What’s the trouble at the border?


Belizean Jorge Emiliano Espat escorted the press to the western edge of Benque Viejo Town, Cayo, where the border between Belize and Guatemala is not so easily identified. That’s where his family’s land is slowly being lost to Guatemalan campesinos who are
building within what is considered to be the Adjacency Zone between the two countries. It appears that the situation is as alarming as he has described it; Guatemalans are encroaching on Belizean territory.
This location is known as the Barrio El Juda area. There is no official border entry and exit point to clearly define the territory belonging to either country. Espat has inherited somewhere between 100 and 150 acres land from his father and grandfather on the Belize side of this particular area. It is now under pressure from these Guatemalan nationals, who say that they are in need of land.
It appears that part of the problem originates from the Guatemalan politicians who have run for the elected office of Mayor of Melchor De Mencos. Espat claims that whenever there are upcoming elections in that municipality, the politicians try to leverage support from the Guatemalan voters by promising them land. They are then encouraged to seek those parcels of available land near the border. These folks seize the opportunity, and they slowly start to make their way east, which lands them in Belizean territory. Espat may have been careful not to over-exaggerate this encroachment. He focused on the home of Guatemalan Paula Reyes, who took out a loan from a bank in Guatemala to build her home, which ended up on his land.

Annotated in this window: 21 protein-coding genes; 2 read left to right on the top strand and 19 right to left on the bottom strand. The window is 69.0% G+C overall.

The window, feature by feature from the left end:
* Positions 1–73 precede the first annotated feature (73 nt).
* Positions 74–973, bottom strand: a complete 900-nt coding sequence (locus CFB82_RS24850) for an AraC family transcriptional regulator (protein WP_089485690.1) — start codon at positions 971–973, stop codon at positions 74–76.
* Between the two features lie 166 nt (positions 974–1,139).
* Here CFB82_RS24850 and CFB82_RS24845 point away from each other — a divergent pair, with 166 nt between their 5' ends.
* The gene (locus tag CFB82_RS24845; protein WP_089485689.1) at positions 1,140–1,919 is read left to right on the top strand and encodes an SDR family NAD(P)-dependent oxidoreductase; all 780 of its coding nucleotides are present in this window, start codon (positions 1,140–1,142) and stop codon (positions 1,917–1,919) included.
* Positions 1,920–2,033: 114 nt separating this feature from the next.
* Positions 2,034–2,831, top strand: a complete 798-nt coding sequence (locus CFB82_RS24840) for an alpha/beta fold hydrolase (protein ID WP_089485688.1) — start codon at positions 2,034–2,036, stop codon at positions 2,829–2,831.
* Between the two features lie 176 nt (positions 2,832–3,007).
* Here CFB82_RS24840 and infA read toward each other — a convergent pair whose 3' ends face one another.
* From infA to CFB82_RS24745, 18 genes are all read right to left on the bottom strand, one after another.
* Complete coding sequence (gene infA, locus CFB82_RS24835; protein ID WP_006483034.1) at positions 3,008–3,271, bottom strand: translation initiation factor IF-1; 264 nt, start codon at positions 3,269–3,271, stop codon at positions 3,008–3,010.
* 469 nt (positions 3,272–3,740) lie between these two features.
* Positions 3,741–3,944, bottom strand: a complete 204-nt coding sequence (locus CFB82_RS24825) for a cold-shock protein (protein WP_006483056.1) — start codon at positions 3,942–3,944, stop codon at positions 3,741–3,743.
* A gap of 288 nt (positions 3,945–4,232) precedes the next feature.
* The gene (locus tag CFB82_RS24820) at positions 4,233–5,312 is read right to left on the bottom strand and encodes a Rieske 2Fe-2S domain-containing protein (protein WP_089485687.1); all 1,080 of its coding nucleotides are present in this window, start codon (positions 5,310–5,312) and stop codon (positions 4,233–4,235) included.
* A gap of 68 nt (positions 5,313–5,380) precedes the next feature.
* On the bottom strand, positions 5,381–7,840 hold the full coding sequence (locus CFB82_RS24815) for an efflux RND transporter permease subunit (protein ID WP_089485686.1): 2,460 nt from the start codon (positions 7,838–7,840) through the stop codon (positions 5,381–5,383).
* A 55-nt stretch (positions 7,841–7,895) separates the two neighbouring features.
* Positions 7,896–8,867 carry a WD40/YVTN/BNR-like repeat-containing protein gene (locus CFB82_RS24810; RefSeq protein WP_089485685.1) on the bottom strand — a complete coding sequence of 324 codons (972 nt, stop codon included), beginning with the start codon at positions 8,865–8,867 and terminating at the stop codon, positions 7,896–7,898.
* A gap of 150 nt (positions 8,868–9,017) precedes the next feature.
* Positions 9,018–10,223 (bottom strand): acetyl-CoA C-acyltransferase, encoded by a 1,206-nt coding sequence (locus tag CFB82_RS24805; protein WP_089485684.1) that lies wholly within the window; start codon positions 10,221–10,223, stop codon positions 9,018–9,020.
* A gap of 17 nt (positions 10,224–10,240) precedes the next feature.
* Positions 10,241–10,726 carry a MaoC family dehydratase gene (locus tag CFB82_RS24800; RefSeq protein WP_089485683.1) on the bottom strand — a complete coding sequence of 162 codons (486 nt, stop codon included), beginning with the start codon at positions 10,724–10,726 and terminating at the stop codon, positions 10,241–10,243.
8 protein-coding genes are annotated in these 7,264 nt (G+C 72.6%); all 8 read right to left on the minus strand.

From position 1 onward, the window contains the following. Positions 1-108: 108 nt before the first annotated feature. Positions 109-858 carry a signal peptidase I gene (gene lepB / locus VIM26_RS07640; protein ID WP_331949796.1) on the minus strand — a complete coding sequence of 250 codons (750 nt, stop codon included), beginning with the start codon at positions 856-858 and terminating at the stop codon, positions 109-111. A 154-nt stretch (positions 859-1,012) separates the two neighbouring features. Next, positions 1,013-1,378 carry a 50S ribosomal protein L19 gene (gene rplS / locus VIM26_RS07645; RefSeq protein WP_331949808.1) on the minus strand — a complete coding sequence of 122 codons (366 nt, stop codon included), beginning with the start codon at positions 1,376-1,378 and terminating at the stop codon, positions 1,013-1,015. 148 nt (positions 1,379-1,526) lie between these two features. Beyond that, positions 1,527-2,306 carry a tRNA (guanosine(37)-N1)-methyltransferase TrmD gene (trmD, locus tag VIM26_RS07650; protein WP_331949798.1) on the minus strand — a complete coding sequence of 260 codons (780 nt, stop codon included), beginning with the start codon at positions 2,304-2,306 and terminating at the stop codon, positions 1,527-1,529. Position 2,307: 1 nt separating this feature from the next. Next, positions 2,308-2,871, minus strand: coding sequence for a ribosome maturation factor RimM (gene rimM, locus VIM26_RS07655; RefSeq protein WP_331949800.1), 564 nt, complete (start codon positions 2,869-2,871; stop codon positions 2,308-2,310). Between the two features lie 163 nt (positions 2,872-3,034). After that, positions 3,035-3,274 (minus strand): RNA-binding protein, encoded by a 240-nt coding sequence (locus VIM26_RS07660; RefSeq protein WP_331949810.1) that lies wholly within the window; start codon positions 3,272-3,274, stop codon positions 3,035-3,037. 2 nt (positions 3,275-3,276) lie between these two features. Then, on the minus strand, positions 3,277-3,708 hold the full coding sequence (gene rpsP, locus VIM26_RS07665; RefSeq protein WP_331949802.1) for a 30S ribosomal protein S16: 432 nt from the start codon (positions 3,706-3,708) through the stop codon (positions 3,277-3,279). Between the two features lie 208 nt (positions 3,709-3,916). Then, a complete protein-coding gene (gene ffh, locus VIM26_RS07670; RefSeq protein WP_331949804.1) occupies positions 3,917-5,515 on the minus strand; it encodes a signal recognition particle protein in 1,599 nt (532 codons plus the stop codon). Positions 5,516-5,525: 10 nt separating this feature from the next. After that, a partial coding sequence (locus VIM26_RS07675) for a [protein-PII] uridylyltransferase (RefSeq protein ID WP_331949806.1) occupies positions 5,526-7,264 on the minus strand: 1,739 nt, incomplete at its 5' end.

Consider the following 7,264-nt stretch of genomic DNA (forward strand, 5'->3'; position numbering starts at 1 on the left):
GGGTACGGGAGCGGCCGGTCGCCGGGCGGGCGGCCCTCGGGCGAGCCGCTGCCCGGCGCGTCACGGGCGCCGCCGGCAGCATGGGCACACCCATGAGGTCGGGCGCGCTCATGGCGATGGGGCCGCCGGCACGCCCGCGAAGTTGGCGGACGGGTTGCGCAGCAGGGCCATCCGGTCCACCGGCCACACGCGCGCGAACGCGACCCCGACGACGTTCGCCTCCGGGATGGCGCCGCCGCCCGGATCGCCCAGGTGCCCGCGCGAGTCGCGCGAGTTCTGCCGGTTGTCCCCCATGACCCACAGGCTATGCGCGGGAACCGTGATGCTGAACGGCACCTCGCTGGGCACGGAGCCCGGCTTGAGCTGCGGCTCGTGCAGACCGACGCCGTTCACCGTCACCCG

On Thursday, November 14, at Espat’s request, several Belizean media houses visited the disputed Barrio El Juda area. It became clear that there were several other homes and farms belonging to these Guatemalan border settlers that were also built in Belizean territory. These Guatemalan folks have spoken briefly with the press, and they indicate that currently, about 30 families have taken up residence here. They are strongly resisting any claim that they are either encroaching on Belizean territory or squatting on Espat’s land.
The territories of both nations are separated by one single dirt road, but new clearings have caused this road to veer more on the Belizean side. The Guatemalans say that they use this road as the marker for how far they are able to go. The problem is that the road wasn’t clearly mapped, and even if they are following that strict marker, they have already entered Belizean territory.
They are also challenging Espat to produce land documents to indicate the land they are on is his. They claim to have a title for the land on the Guatemalan side, but when the press challenged them to produce it, they refused.One of the Guatemalan campesinos told the press in Spanish: “He has a title, how is it possible that here in Guatemala, there are titles?… That’s when we get into a controversy… He says he has a title, let him show it. We have a title, we’ll show it, but only to the respective authorities.”
At the end of the visit, Espat spoke briefly with the press to underscore that this encroachment will become more difficult to reverse the longer it is allowed to take place uncontested. For there to be actionable progress, the Governments of both Belize and Guatemala will have to work to remove these campesinos.
Espat said, “I may be a person that they claiming that I am impatient but I will rather be impatient than being a sitting duck. We need to do something, I need to do something, I can’t afford to be a sitting duck. The longer we take, the bigger the issue.”